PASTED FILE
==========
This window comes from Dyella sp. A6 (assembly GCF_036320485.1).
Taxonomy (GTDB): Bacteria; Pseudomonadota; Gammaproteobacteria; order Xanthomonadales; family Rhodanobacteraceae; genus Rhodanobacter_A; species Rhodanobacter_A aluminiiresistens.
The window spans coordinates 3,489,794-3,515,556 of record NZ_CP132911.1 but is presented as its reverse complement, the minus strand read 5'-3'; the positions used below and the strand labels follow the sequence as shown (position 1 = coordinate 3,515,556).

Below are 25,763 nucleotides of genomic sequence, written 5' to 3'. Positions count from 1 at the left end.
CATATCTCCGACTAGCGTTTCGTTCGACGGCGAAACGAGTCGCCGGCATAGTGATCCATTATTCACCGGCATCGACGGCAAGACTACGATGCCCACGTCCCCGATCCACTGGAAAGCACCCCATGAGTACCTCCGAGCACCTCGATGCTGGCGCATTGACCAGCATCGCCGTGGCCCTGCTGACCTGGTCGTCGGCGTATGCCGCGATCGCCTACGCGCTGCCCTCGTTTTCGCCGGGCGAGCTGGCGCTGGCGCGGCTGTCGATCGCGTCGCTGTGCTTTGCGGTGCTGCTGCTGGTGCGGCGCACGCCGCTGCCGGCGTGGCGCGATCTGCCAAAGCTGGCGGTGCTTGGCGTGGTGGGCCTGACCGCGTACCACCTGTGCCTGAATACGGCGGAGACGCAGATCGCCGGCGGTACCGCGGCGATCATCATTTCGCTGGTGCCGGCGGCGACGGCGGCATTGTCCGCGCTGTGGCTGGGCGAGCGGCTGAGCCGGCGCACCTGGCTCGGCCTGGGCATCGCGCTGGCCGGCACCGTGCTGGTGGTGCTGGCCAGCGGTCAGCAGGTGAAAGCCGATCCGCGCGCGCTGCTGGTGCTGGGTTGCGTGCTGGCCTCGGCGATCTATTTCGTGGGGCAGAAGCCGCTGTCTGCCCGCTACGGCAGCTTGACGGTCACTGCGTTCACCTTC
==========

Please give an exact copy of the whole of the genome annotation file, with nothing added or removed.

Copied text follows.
This window comes from Dyella sp. A6 (assembly GCF_036320485.1).
Taxonomy (GTDB): Bacteria; Pseudomonadota; Gammaproteobacteria; order Xanthomonadales; family Rhodanobacteraceae; genus Rhodanobacter_A; species Rhodanobacter_A aluminiiresistens.
The window spans coordinates 3,489,794-3,515,556 of record NZ_CP132911.1 but is presented as its reverse complement, the minus strand read 5'-3'; the positions used below and the strand labels follow the sequence as shown (position 1 = coordinate 3,515,556).

Below are 25,763 nucleotides of genomic sequence, written 5' to 3'. Positions count from 1 at the left end.
CATATCTCCGACTAGCGTTTCGTTCGACGGCGAAACGAGTCGCCGGCATAGTGATCCATTATTCACCGGCATCGACGGCAAGACTACGATGCCCACGTCCCCGATCCACTGGAAAGCACCCCATGAGTACCTCCGAGCACCTCGATGCTGGCGCATTGACCAGCATCGCCGTGGCCCTGCTGACCTGGTCGTCGGCGTATGCCGCGATCGCCTACGCGCTGCCCTCGTTTTCGCCGGGCGAGCTGGCGCTGGCGCGGCTGTCGATCGCGTCGCTGTGCTTTGCGGTGCTGCTGCTGGTGCGGCGCACGCCGCTGCCGGCGTGGCGCGATCTGCCAAAGCTGGCGGTGCTTGGCGTGGTGGGCCTGACCGCGTACCACCTGTGCCTGAATACGGCGGAGACGCAGATCGCCGGCGGTACCGCGGCGATCATCATTTCGCTGGTGCCGGCGGCGACGGCGGCATTGTCCGCGCTGTGGCTGGGCGAGCGGCTGAGCCGGCGCACCTGGCTCGGCCTGGGCATCGCGCTGGCCGGCACCGTGCTGGTGGTGCTGGCCAGCGGTCAGCAGGTGAAAGCCGATCCGCGCGCGCTGCTGGTGCTGGGTTGCGTGCTGGCCTCGGCGATCTATTTCGTGGGGCAGAAGCCGCTGTCTGCCCGCTACGGCAGCTTGACGGTCACTGCGTTCACCTTC